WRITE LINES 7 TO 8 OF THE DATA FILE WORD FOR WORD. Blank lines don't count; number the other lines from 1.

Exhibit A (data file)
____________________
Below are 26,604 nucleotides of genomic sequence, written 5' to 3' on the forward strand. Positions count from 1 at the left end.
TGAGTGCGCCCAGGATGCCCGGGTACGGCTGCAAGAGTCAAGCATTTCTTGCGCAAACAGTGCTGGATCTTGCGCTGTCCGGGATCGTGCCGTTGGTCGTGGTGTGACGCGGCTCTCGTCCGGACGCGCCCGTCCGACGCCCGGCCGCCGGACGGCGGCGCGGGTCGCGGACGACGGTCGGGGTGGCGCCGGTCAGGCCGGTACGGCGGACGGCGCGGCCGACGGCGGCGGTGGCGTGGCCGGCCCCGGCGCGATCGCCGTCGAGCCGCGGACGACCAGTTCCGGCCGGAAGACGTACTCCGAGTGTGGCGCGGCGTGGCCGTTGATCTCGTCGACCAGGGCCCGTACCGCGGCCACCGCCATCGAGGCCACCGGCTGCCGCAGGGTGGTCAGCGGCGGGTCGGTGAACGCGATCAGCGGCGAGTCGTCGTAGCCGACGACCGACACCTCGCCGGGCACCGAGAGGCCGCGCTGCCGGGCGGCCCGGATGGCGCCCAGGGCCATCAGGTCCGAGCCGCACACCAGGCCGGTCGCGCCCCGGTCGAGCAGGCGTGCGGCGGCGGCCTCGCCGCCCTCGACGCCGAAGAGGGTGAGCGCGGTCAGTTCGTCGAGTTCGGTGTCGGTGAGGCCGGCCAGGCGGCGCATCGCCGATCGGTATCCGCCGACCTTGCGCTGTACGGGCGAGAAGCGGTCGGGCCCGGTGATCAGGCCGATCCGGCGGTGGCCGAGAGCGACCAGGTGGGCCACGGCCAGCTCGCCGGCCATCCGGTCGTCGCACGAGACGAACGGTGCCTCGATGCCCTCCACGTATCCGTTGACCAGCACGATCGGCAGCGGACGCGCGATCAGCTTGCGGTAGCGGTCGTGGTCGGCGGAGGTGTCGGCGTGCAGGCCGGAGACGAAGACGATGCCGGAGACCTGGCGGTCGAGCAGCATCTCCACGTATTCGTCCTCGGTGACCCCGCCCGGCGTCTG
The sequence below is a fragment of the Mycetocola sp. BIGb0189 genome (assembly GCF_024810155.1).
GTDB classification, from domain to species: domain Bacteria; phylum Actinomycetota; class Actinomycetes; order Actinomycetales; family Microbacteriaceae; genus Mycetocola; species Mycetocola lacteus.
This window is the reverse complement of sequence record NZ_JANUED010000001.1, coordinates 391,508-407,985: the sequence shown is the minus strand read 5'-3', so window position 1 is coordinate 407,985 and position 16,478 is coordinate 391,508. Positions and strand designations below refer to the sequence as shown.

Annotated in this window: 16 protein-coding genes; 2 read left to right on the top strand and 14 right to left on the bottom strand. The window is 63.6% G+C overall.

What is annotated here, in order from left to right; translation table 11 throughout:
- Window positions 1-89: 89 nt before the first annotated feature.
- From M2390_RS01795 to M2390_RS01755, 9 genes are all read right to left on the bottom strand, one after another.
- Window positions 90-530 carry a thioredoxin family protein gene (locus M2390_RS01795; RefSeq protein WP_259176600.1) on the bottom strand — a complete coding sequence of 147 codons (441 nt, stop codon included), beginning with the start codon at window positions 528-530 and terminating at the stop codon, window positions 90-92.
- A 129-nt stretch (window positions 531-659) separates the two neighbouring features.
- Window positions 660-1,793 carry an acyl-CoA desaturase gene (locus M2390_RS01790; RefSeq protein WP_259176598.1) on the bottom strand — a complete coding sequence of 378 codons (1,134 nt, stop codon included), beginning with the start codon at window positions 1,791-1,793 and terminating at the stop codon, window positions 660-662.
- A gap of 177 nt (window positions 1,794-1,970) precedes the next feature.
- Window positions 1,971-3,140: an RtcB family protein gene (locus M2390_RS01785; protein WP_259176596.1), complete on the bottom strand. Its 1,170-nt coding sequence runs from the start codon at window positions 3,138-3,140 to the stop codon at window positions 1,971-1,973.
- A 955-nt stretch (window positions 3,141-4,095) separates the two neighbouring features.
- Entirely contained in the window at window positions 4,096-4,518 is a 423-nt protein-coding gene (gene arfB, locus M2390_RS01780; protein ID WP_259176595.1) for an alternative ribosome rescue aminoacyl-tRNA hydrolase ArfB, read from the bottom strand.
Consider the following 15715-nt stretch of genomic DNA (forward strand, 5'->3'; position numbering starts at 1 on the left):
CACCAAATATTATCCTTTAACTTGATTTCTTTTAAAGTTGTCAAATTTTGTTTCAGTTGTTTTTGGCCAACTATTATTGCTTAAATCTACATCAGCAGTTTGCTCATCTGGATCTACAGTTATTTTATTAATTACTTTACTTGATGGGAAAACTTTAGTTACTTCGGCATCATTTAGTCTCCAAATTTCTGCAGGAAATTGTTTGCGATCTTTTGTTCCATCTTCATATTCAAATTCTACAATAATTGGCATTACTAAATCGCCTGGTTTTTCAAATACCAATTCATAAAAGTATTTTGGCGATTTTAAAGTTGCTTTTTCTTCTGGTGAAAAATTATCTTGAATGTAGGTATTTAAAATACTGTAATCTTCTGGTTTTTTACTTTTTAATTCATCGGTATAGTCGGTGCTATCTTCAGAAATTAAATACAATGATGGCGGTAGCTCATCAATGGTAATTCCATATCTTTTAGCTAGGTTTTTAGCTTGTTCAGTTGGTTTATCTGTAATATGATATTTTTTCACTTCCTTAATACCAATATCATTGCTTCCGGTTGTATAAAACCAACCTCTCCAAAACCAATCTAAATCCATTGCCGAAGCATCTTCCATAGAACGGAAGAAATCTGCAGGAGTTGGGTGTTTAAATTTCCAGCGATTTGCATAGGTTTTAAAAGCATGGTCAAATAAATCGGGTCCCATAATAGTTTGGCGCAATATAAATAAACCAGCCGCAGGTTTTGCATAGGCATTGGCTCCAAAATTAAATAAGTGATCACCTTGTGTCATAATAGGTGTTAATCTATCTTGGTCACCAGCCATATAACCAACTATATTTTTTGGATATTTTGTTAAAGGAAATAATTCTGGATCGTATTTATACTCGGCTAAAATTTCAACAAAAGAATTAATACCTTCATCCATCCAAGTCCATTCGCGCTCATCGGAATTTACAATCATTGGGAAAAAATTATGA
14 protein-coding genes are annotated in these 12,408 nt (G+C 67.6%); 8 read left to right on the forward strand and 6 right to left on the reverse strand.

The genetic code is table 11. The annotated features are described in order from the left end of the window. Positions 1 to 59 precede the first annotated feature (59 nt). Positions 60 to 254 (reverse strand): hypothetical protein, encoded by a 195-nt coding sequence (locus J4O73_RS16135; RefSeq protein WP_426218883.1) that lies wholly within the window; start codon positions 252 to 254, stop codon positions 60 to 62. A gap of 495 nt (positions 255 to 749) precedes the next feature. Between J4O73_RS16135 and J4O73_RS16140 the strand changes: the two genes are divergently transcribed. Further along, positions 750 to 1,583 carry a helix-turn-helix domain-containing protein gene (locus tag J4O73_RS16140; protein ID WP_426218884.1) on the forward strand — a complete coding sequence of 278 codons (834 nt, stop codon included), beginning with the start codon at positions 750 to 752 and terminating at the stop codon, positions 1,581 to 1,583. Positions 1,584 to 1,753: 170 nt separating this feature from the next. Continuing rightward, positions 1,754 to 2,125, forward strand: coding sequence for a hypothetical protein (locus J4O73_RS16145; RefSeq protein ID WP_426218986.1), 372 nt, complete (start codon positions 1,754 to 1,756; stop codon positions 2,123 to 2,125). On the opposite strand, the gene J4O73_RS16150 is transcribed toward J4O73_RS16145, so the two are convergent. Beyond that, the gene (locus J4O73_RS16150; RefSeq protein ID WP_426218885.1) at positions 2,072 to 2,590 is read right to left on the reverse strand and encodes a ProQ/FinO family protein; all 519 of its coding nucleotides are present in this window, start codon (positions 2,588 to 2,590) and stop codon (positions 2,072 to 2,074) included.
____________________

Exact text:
What is annotated here, in order from left to right; translation table 11 throughout:
- Window positions 1-89: 89 nt before the first annotated feature.